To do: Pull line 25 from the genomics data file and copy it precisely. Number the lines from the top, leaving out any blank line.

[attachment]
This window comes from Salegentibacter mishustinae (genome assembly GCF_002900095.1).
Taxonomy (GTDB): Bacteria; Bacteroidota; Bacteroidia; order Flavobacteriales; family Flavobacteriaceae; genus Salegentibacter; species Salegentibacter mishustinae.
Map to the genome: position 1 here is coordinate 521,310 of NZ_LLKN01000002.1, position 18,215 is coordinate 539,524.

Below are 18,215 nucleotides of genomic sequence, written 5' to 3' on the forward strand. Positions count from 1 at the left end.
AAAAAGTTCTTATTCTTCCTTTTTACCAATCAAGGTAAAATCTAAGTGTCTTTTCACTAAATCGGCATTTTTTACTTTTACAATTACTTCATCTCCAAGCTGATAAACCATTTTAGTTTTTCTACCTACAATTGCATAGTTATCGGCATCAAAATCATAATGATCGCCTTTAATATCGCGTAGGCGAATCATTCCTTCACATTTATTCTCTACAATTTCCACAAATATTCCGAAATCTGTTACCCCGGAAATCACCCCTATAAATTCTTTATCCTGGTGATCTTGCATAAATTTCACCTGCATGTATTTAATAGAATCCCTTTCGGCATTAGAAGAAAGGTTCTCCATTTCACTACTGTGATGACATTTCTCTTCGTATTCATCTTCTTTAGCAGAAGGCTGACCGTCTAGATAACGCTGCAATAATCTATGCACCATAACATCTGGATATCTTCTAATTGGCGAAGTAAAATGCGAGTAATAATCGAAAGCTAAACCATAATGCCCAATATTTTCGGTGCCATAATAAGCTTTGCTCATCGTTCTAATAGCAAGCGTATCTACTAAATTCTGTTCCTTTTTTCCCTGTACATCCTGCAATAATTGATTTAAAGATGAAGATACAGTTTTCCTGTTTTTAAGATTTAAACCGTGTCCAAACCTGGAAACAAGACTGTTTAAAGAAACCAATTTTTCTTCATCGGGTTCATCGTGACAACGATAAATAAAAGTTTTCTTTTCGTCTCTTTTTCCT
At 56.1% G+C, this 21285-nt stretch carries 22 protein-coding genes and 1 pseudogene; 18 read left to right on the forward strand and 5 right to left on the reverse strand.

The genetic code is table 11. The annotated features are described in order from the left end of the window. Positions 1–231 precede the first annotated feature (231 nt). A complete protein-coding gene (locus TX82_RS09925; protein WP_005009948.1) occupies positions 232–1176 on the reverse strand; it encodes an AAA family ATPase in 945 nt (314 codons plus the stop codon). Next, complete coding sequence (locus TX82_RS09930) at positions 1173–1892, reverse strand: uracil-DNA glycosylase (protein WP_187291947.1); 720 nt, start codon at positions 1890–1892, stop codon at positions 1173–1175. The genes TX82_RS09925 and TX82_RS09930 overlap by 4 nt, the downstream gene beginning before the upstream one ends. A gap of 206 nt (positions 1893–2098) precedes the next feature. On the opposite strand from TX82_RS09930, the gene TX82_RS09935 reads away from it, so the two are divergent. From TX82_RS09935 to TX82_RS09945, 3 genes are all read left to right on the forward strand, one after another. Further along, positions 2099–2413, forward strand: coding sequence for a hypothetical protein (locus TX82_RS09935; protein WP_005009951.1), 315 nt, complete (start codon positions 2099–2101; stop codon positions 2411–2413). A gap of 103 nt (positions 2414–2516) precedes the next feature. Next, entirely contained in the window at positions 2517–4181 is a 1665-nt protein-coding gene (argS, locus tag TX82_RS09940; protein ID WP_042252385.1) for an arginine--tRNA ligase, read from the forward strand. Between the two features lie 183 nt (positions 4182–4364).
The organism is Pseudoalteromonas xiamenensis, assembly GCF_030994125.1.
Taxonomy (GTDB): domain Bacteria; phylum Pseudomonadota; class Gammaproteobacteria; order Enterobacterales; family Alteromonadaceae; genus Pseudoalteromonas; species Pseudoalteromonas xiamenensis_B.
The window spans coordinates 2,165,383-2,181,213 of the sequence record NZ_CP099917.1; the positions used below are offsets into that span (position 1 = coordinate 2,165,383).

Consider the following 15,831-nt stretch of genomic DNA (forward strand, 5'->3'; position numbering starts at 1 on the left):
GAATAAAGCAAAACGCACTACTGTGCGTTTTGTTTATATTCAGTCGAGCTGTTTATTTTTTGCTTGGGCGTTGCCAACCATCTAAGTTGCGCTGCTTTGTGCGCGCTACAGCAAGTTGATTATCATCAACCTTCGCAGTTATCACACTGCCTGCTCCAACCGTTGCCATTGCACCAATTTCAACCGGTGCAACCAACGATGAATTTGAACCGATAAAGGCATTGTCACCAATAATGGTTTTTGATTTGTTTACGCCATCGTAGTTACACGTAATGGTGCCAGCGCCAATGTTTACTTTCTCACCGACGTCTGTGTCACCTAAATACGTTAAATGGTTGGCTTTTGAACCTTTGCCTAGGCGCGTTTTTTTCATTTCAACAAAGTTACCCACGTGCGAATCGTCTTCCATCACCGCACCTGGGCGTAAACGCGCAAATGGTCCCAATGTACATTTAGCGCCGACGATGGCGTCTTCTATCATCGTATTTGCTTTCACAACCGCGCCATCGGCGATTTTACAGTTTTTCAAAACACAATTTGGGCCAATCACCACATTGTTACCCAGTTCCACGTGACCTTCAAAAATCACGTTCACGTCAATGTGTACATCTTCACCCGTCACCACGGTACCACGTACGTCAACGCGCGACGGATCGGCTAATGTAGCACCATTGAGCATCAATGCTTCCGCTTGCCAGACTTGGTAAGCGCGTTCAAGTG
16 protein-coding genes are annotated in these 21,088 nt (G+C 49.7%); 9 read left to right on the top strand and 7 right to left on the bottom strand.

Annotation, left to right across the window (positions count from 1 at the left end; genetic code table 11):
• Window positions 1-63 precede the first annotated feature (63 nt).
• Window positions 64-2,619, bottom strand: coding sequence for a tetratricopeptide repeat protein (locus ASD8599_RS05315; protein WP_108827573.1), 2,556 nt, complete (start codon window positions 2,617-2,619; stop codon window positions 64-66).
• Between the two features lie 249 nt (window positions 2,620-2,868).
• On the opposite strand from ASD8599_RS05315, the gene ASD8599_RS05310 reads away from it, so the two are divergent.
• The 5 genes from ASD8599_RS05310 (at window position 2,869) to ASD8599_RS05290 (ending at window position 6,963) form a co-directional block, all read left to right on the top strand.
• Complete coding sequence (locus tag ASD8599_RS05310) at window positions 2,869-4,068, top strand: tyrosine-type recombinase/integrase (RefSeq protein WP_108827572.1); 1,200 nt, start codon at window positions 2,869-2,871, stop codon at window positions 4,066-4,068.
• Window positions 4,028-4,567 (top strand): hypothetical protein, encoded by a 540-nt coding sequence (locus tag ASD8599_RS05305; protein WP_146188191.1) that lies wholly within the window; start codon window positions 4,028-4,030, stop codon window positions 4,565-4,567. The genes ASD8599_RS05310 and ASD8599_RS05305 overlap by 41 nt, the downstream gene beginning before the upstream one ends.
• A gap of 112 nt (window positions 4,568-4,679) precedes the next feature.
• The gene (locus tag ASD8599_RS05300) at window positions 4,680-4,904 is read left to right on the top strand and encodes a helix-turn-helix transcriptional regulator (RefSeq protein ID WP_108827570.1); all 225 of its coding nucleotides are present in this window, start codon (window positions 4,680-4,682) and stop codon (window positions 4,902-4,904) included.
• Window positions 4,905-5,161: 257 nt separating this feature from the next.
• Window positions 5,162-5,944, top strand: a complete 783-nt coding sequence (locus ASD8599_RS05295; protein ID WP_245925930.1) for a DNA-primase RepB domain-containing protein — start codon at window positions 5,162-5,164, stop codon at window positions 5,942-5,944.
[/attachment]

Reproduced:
• Window positions 5,162-5,944, top strand: a complete 783-nt coding sequence (locus ASD8599_RS05295; protein ID WP_245925930.1) for a DNA-primase RepB domain-containing protein — start codon at window positions 5,162-5,164, stop codon at window positions 5,942-5,944.